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SIGHT MAKES MIGHT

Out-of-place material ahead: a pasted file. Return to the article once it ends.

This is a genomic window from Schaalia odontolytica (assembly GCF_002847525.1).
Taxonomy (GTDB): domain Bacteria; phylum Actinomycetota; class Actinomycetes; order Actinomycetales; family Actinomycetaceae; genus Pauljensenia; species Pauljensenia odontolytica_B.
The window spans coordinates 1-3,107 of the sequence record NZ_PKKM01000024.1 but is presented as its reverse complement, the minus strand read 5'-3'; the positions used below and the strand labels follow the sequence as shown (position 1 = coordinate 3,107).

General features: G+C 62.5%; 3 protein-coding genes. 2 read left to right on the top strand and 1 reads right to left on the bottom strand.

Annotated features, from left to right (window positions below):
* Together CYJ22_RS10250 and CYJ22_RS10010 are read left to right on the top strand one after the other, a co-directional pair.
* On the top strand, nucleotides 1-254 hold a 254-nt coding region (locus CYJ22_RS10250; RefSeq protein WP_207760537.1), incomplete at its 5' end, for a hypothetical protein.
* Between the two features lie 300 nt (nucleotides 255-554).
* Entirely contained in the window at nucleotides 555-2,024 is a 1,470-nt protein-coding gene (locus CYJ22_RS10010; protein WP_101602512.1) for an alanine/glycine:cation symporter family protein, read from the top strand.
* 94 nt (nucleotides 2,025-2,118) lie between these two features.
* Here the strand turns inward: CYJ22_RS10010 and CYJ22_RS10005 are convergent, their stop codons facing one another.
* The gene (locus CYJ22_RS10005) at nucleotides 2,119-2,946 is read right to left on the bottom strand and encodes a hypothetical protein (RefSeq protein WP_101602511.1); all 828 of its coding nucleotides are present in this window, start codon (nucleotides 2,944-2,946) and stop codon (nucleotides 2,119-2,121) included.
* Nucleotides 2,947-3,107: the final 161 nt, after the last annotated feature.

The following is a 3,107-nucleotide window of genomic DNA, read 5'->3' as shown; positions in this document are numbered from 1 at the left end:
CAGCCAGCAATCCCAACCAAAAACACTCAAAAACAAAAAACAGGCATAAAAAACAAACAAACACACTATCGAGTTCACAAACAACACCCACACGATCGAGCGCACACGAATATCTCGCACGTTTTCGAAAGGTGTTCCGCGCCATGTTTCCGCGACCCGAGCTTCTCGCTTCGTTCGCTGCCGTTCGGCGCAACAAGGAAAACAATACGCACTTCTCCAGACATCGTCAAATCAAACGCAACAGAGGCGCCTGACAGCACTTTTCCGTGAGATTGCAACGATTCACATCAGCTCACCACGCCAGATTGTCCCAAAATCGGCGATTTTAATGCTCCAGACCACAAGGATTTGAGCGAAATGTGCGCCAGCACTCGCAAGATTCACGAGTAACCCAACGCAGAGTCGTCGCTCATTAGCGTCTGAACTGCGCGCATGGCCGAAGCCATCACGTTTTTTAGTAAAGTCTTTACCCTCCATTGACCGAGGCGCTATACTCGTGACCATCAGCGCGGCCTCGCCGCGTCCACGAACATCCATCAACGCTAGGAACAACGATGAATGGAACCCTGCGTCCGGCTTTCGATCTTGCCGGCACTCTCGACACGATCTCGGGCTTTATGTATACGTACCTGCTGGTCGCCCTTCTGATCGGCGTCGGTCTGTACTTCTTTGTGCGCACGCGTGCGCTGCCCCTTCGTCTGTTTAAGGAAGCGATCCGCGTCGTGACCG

That Is the Opinion of Many in Re gard to China. M Army Officer Explains Why He Mm Sure That the Armies of the Civilized World Will Con . uer China'i MUllont. fSpeclal w'ashlngton Letter. 'E WAS a marvelously gifted writer who declared that "old thinirs have passed away; be- Hiold.allthingsarebecome new." In the mutations of time the changes in our environments are wonderful, and so also are the changes in ourselves. One who was blessed with the philo sophic instinct and the training of a seer, and also gifted with the inspira tion of poetry, penned the oft-quoted lines: ! have dipped into the future far as hu- man eye can see. Saw a, vision of the world, and all the - woriders that shall be, "When the war drum throbs no longer, and ; the battle flags are furled, Jn the Parliament of Man, the federation of the world." Bat even that seer could not know -that nations should furl their battle dBags and muffle their drums; thatthere should be universal conferences! look ing to the conservation of universal in ternational peace; and that again and .again the war drums should throb and the battle flags be waved on high, with htrtndreds of thousands of men in battle array, nation against natiott, fighting like savage beasf s for supremacy over apparently desirable portions of the icrnst of the perishable earth. But there shall be wars and rumors of wars for manj'.years before the ad vent of that millennium for which myr iads of rhen and women have prayed. In the development of the great plan of which we know so little right and wrong must clash and oftentimes the "wrong must seem to triumph, only to spur on to greater endeavor those who persist in forcing the right into the van of the battlefield of human endeavor. Very 'few people think of the fact that, divinely inspired and projected though it was, Christianity groveled in the obscurity of the world for 300 years lefore it was made respectable by its acceptance in Rome and its enthrone ment on equality with the scepter of the Caesars. Ten generations of men and women lived and suffered and died without seeing any sign of an answer j to their prayers. Capt. Whittleton, an old army officer who has served his country long and swell, and who still renders efficient aerice in a quiet way in one of the great executive departments, discussing- the conditions in China to-day said : . fThere is a great element in human affairs which the most effective and ef ficient soldiers never take into calcu lation. It is probably just as well that they do not,, but rely apparently upon their own endeavors.' I am not a reli-g-ionLS"U but simply1 a man of affairs, and one who has seen the terrible -power of Right when arrayed against "Wrong in the struggles of mankind in this world. In the actual combat there is a power with those who are right, which makes them invulnerable to su perior numbers, and which enables men -to almost accomplish miracles without realizing that they are doing a work which is greater than their own con option of the duties of the hour. "It is on this account that the mil lions in China have no terrors for me. CHARGING UP LOOKOUT MOUNTAIN. "What they have done is wrong. Thej laave outraged all civilization by their -treatment of the diplomatic ministers of the nations of the world. They have leen wrong in their indiscriminate massacres of innocent women and chil dren. They are as wrong to-day, as King Herod when he ordered and con summated the slaughter of the inno ents. ; : Because they are wrong, they will be made to suffer, and the nations of the world need not be intimidated with their vast numbers. Mn private life, without the incentive -to Io something for the right, no con siderable number of men could be in winced to go on a picnic and climb the rugged heights of Lookout mountain on the coolest and most pleasant day of the year. And yet I saw thousands of men climb those heights on a hot .afternoon, in the face of a terrific and well-directed fire of capable men who wtfe defending the mountain. They were inspired with a purpose, believing -that they were right, and they went on ward and upward until they were lighting- above the clouds. , Every man .knew that death and wounds must be inevitable, and that all were amenable -to JLe stern law of impact and impinge EscBt when the shot and shell and minie Iraliei were singing and ringing above about them. But there was no fal tering; of individuals, no wavering of t.he lines. 51oreover, I have seen mule teams, during war times, pulling loads I,i7agh mud and mire and . accom plishing what even the dumb brutes could not have been driven to attempt under ordinary conditions.1 "Why did 27,000 Spanish soldiers at Santiago surrender to 16,000 American soldiers, when the Spaniards were en trenched and the Americans were pn the outside and in the trenches? It was because those American soldiers repre sented the invincible power of Right, and those who were in the wrong knew it. Moreover, preceding circumstances manifesting the power of right princi ples made destiny so apparent that even the Spanish government at Mad rid saw the handwriting on the wall and authorized that surrender. Other wise the hundred thousand Spaniards under command of Gen. Blanco might until this day have been carrying on war, living on the country, and baffling superior numbers. The surrender at Santiago was the consummation of a great plan, far above and beyond human knowledge.' The soldier-philosopher went on to say: "In the preliminary develop ment of this new world, the Spanish freebooters under De Soto, Cortes, Pizarro, and the rest, were an essential element. But when their time came to make way for better men and purer de signs those Spanish freebooters had to give way. It was the culmination of their destiny that they should be de- THE INVASION OF CHINA. f eated by a small army in Cuba, and driven from this hemisphere because right makes might. '"Now as to China: she is like the man that hid his talent under a bush el. The centuries have come and gone and she has not increased her talent. She has lived behind her wall of selfish ness and declined to see the cross. Finally, in desperation of supreme self ishness, she has resorted to the sword in a most cowardly and brutal manner; and she shall perish by the sword. "In one of your recent letters you said that China can send 60,000,000 sol diers into the field. That is very true; but it is not the whole truth. China can raise such a.n army, and can equip the men with modern guns and ammu nition, but China cannot give . those men the inspiration of being right. The Philistines produced the Goliath, but David, having right on his side, needed only his sling and five smooth stones from the brook." All of this, uttered with great em phasis and considerable vehemence, was interesting and philosophically correct. But it 'overlooks the element of right on the side of China; the in vasion of her seclusion by methods and teachings, unwelcome and ex asperating. It is an assumption to as sert that China has buried her talent under a bushel, because we have no means of knowing what progress China has made during all of the centuries of her existence. We have only a very su perficial knowledge of her true his tory. One of the officials of the department of state to whom these observations were narrated said: "The government at Washington has been considering the question of right and wrong from the beginning. There is no better aphorism in diplomacy than to 'be sure you are right, and then go ahead.' Days and weeks went slowly by, the whole world being in anxiety concern ing our representatives on Chinese soil, and almost two months elapsed before the government at Washington said to China that her conduct was 'unf riend ly.' Even that mild declaration of na tional and international purpose was ignored by China. What provocations the government at Peking may assume to have had cannot now be considered. If provocations there were, China could have ordered that all negotia tions with the remainder of the world should be broken off, and the diplo matic ministers and foreign residents could have been requested to depart. Whatever of right China had has been obscured by the great wrong which she has done. China seems to have ac celerated the date for her dismem berment, or for her humiliation. The nations of the world cannot endure what has been done without resent ment and punishment." These men, who reason from the standpoint of great experience in af fairs, seem to believe that in the pass ing away of old things ancient China is to become a memory with a history, and that the nations of the world will have power to open that vast country to the free access of the pioneers of the civilization of the orient. If it is so written, we shall witness this marvel of the beginning of the cen tury, and with our own eyes see that "old things have passed away, and all things are become new." SMITH D. FRY. Thoughtful. "No," said the lady prisoner, "I cannot show you the bottle in which J I carried the vitriol, as it was broken in the affray, but before I used it I had it photographed. I will give you one of the pictures at once!" Such thoughtful appreciation of the demands of journalism was sure to raise in behalf of the accused, a power ful influence not to be ignored. In dianapolis Press, 9 5 '- EVAPORATING CORN. An CSective Arrangement Which Any Man or Boy Handy with ' Tool Can Make. As the time to put up green corn for winter is at hand, I will give my way. If the corn is gathered at just the right stage, that is when it is perfectly tender, it is nicer than any brand of canned corn I ever bought. Gather the corn early in the morn ing, so that a lot of it can be got ready by noon. Put a wash boiler or COMMON SENSE EVAPORATOR. a large-sized lard can half full of water on the stove. Husk the corn and pick very clean of silks. When the water boils put in the corn, let ting it remain for 15 or 20 minutes; or just as soon as the milk is set take out quickly. Put in more corn, adding more water from time to time as is accessary. The water should cover the corn; only be sure the wa ter is boiling when corn is put in. When cool enough remove corn from the cob by first cutting the thinnest possible slice off the ends of the grain with a sharp knife; then scrape with a dull knife until all the pulp and chit are scraped out. This leaves all the husk of the grain on the cob. The corn is now ready for the evap orator and will dry in 24 hours if proper heat is kept up. If covered tightly until cool and then placed in paper meal bags that have been sub jected to heat in the evaporator,, and put in a tight box or drawer, or some other dark, dry place it will keep until corn comes again. No worms will get into it. I will give plans for an evaporator which any man or boy handy with tools can make. If the evaporator cannot be made the corn can be dried in the sun, but it must be subjected to heat before putting away. Get a goods box two feet square and three feet high. Take out one end and one side. Bore six two-inch holes in top and tack on screen wire. Nail cleats 2yz inches apart on sides to hold up trays, which should be made iys inches shorter than box, so that every other tray can be pushed back, and the others pulled forward, so as to give a chance for distribution of heat. Then a door is made of the boards that come out of the side of the box so as to close all up tight. Now set four posts 7y3 feet above ground, just far enough apart to admit box; next build a furnace as per plan. Then board up inside posts and set box on top. A layer of rock or brick must be laid between the furnace and the boards to prevent them taking fire. Use an old stove door to close up front of furnace, propping it up about an inch at the bottom for draft. This evap orator can be used for drying all kinds of fruit. Rural World. THE MARKET GARDEN. Remove the' seed-bearing tops from asparagus to prevent added plants from seed. For new beds, fall plant ing answers, on sandy or well-drained soil. To make a wet garden dry, and get rid of a surplus of coal ashes: Dig a trench across the upper end and down one side two feet deep, fill to within ten inches of the top with coal ashes, level down the ground. To get choice egg plant seed, se lect a few. of the finest plants in the patch, pick off all but two or three of the best fruits and let these grow until they are dead ripe. Keep all new bloom on these plants from set ting fruit. All garden varieties of beans in a ripe state are much superior to white field beans for the table. Gather and dry immediately they are ripe. Se cure late green beans before frosts, salting down the surplus for winter use. Select for seed the largest pods that are the lowest on the stem, or if some hills have been left for seed take only the best. Farm Journal. Plant More Peach..-Trees. There should be more peach or chards, and the sections in which peaches have not given good results may now prove suitable, as the aban donment of the peach for several years also obliterates the diseases. In some localities, where the peach formerly failed, good results are now reported. Peach trees may be plant ed closer together than apple or pear trees, and they come into bearing when three years old, some varieties earlier. It is claimed that if a peach orchard gives but one good crop in four years it will pay for the experi ment. x t FOOD FOR REFLECTION, Millions Are Waited Every Tear ia Repairing? Roads Which Were Worthless to Bealn With. : TEere is food for thought in the report of the Maryland geological sur vey for 1S99. In the first place -we are told that the people of Maryland have expended during tne last ten years upon the so-called construction and repair of their own roads, the sum of no less than $6XK)0,CO0. It seems that the greater part of this money has been frittered away in the attempt to repair roads which . have been poorly laid out in the first place, and for the lack vof certain necessary engineering qualifications can, in the nature of things, never be made, into good roads. As, an instance of this it may be mentioned that many of the common roads have no natural drainage. We are told that most of them are in a poor condition for a part of the year, and some of them for the whole 12 months. As the result of a careful estimate made by the survey, it is shown that the farmers of the state of Maryland expend $3,000,000 a year more on their hauling over the present poorly built highways than would be necessary if the hauling were done on first-class roads. These figures are to be com pared with the information collected by the department of agriculture in 1S95, when, as the result of data re ceived from 1,200 counties in various parts of the United States, it was ascertained that the average cost' of hauling one ton for one mile over country roads was 25 cents; which was just three times as much as the aver age cost of hauling over the improved macadam roads of six European coun tries. If this large sum of money represents the loss to the state of Maryland from poor roads, it is easy to say that the total loss throughout the whole United States represents a figure so great that it must have an important bearing upon the prosper ity of the country at large, and par ticularly upon the farming interests as such. " At first sight it seems incredible that in. a country so progressive as ours the condition of the common roads should be over half a century behind, that of the old world. It is true that the vast extent of the United States, and the great mileage of our roads in some states relative to the density of the population, may be offered as an excuse for our back wardness; but while this plea may hold good as regards the thinly popu lated western and southern states, it cannot be applied to the older, more populous and wealthy sections of the country. Scientific American. POINTING FENCE POSTS. A Little Contrivance That Will Be Appreciated by All Who May Give It a Fair Trial. For pointing fence posts, secure a forked sapling (a) eight feet long and three. inches in diameter. Just below the fork insert two tough oak legs six or eight inches from the fork through FENCE-MAKING HELPER. li2-inch holes, so the feet will be five feet apart on the ground. For hewing, use any block or stump, as at b. In cutting, use a double bit ax of Zy2 pounds weight, one edge very thin, the other thick enough to withstand any contact with knots. In the absence of a natural fork, use two pieces of good timber (c c) two inches square and ten inches long. Bevel one end to give the proper spreads Nail or bolt these to the end of an eight-feet piece, making an artificial fork. A. Byers, in Farm and Home. THE THINKING PERSON. Exercising; the Brain a Little Saves Many Steps and a Lot of Unnec essary Effort. It is surprising how people will frit ter away time and take thousands of unnecessary steps because they do not exercise their brains a little. I have seen men make four trips from the house to the barn to get four little things they needed. I have seen women make six trips between the table and pantry in moving six little things, three from each place, when the whole could have been done in one trip. I have seen them go into every room in getting ready to go to town or to church. Dress would be in one room, collar in another, hair pins in another, hat in another, then back to the first room for a handkerchief, and so on, until they had walked nearly half a mile; and when they were ready to start they would be sweat ing and "all tired out!" I have seen: men leave the doubletrees, clevis or a chain a quarter of a mile down the field, and an hour later have to walk down there to get them. By keeping our wits about us all the time we can save a multitude of steps and hours of time every week. An old farmer once said to his son: "Don't take a step, John, until yon see whether you can save two or three. Do one thing" going and another coming if you pos sibly can. Don't wear yourself out unnecessarily!" Farm and Fireside, M'KINLEY'S WAR RECORD. A Thrilling- Incident of the Battle of , Antietam in Which He Was the Central Fignre. "There are some romances of war which almost reconcile one to its grim tragedies, because war alone can weave the threads and develop the qualities of heroes," said a writer in Success. "The civil was had scarcely broken out when a sturdy lad of 17 walked into the recruiting office of John, C. Fre mont, tihe great pathfinder, in an Ohio town. "He- simply asked to be enlisted and sent to the front. His eagerness was noticed by the veteran plainsman, who spoke kindly to him and ordered that his name be enrolled. "There began a life romance which culminated in the white house. The boy was William McKinley. He was assigned t o the Twenty-third Ohio regi ment, of which Rutherford B. Hayes was colonel. "At Antietam came an incident which, in my opinion, is one of the most thrilling of that awful war. Lee had pushed his victorious legions1 into Maryland. Stonewall Jackson was by his side. Longstreet was in the front of the fight all on the southern side. On the northern side were McClellan and Sheridan, grimly contesting every foot of the advance. On the first day of the battle, September 17, 1S62, the troops on both sides fought with, such desperation that no less than 23,'C00 men were wounded or killed. On the second day, from early morning, Lee's terrific fire was directed upon the fed eral line, which had been turned against his right. On the banks of the creek, to the left of the bridge, was the Twenty-third Ohio. Col. Hayes had been wounded shortly before, at South Mountain, so he was not in command of his regiment this day. He was in the village a few miles to the rear, watching the smoke of battle in agon ized unrest. Gen. Scammon was in command in his stead. Away to the rear was the commissary sergeant of the regiment, waiting- for orders. As the hot and dusty day wore on and evening fell this sergeant grew impa tient to be at the front, not to fight, but to carry food and drink to his ex hausted comrades, who had had neither breakfast nor dinner. Finally he hooked up two wagons, called for volunteer drivers, and started for the fronrt with out orders. Ashe approached the front one team of mules was shot down. With the other he pushed on, braving the leaden hail and the bursting shells, and succeeded in reaching the boys of his command. "How they cheered him as he drove up! A few minutes later Gen. Scam- "HOW THEY CHEERED HIM AS HE DROVE UP." mon rode up to ascertain the cause of the cheering. Instead of reprimanding the boy, he thanked him for his thoughtfulness and bravery and per mitted him to distribute the refresh ments under fire. With his own hand Sergt. McKinley for it was he--passed around cups of steaming hot coffee and liberal rations of bread and meat. The fight was maintained right along. The battle proved to the north that Lee could be defeated. "Col. Hayes was so pleased when he heard of tMs exploit that he asked Gov. Todd, of Ohio, to commission the boy a lieutenant. This was done Sep tember 24, 1862. "Thus in one brave boy's life there has been a triple icraiance his enlist ment by a presidential candidate, his recommendation by another man who becamepresident for a commission, and finally his own accession to the chief magistracy of the nation." Didn't Know the Article. Some people from the city were camping on the shore of a little lake in Vermont. One day two young la dies of the party went to the nearest store and asked for deviled ham. Of course the rural proprietor did not keep such a wicked-sounding article. After the young ladies had gone out a loafer said to the proprietor: "What on airth'd them gals want?' "Land 'f I know," was the reply. "Some hellish stuff or 'nuther." Judge. Worse Than Ballets. A soldier of the Twentieth Kansas tells this story at the expense of a fellow-soldier: "When we were sent out on the firing-line, Pete Hogan was lying behind a tree, out of the way of bullets. All at once he yelled out like a wild man: 'Captain, I cannot stand these darned ants biting me all the time! Zip! A bullet passed close to his body. 'On second thoughts, cap tain he yelled, 'I can stand them!' Saa Francisco Argoaaut. - PICTURES OF THE SLAIIT. Grewaome Enterprise of a Case Hard ened Pliotograplter Who Took "Sittings" of the Dead. There are those who recall entertain ingly recollections of photographing the dead. With one of these the nar rator is acquainted, and in a recent conversation he indulged in tales of experiences that are worth repeating, says the Philadelphia Times. Said he: "I first took pictures of the dead on the battlefield of Antietam. It was a warm September morning, three days after the great fight. I had a boy with me to assist in preparing the chemicals. He only worked for an hour. With boysh curiosity he went poking about and picked up an unexploded shell. He was then on the bank of a creek about half a mile off. I never knew how it happened, but the bomb exploded and almost blew him to pieces "It would be useless to go over the scene of that carnage again to tell of the ghastly aftersights of that awful fight, which made so many widows and orphans. I was neTvous and excited, and you can depend it did not tend to quiet my nerves when I unwittingly PHOTOGRAPHING THE DEAD. planted one leg of the camera stand on the chest of a dead union drummer boy. By some meanshe had been part ly buried in a patch of soft soil. Noth ing was visible but the buttons of his blouse and one foot. A 'dark-room was improvised by hanging heavy army blankets from the limbs of a low tree, and after taking fournegatives I packed up my traps and started for Philadel phia. It was a slow and dangerous journey, but I ma,de it safely and began print ing pictures. They sold like wildfire at 50 cents and one dollar each. I was nearly $2,000 in pocket in less than two weeks and determined to repeat the programme after the. next big battle. It came with Fredericksburg. My an xiety to get a view of the field after the retreat of the union army led to trouble. I was captured by three con federate stragglers and taken down the Rappahannock in a rowboat. They suspected me of being a spy, I suppose, and the photographing apparatus merely a blind. At any rate the valu able camera, chemicals, jars and ev erything else were dumped into the river. I was taken before Gen. Lee, personally, and charged with being a spy. No explanation availed anj-thing. It was not believed that I was a photog rapher. One of Gen. Lee's staff I think his name was Murray proposed that I should be tested. An aid de camp galloped off and procured the necessary apparatus and I photo graphed the general and his entire staff on a day cold enough to freezethe words in a man's mouth. The oflicers were evidently impressed with the idea of my innocence. A short consultation followed, and then Gen. Lee himself said to me: 'Sir, it appears that you are simply engaged in earning a liveli hood, and I believe honestly. You are at liberty.' I was blindfolded, put back in the boat and landed within 20 miles of where Burnside had his wint er quar ters. From that day to this I never knew where I was. Here is; the picture of Lee and his staff," and the photog rapher exhibited the faded likeness which had probably saved his life. COL. BOB AND GEN. LEE. An Old Army Mule That Obeys Mili tary Orders- and Needs 'So Driving- Lines. A military mule and a military negro driver are curiosities of the street cleaning department, and when the pair get a Bay street assignment they command lots of attention. A reporter was near the corner of Bay and Hogan streets the otheT day when Col. Bob, the negro, and Gen. Lee, the mule, came -to empty the garbage barrels, says the Florida Times-Union and Citizen. "Halt!" rang out in stentorian tones, and caused everybody to look up. CoL Bob hoisted the barrel and the mule tried to' kick a ffy from his nose with Ms hind hoof. " 'Tention!" called Col. Bob in military accents, and the-mule pricked up his ears and threw his head high in the air. When the garbage had been collected Col. Bob wished to cross the street, and, shouldering his spade, he called "Right wheel, forward march!" and without glancing at the mule Col. Bob marched across the street and Gen. Lee wheeled around and crossed over, until the cry "Halt!" again greeted his long ears. When the dump cart had been filled Col. Bob mounted the seat and called "Tention, parade dress, step lively now," and without requiring Col. Bob to touch the lines the mule took the right side of the street and went off at a quiet trot. Gen. Lee was formerly an army mule and was purchased by the city whea the soldiers- left Jacksonville at the close of the Spanish-American war. Col. Bob was a truckman in the com missary department and drove Gen Les during the encampment hers.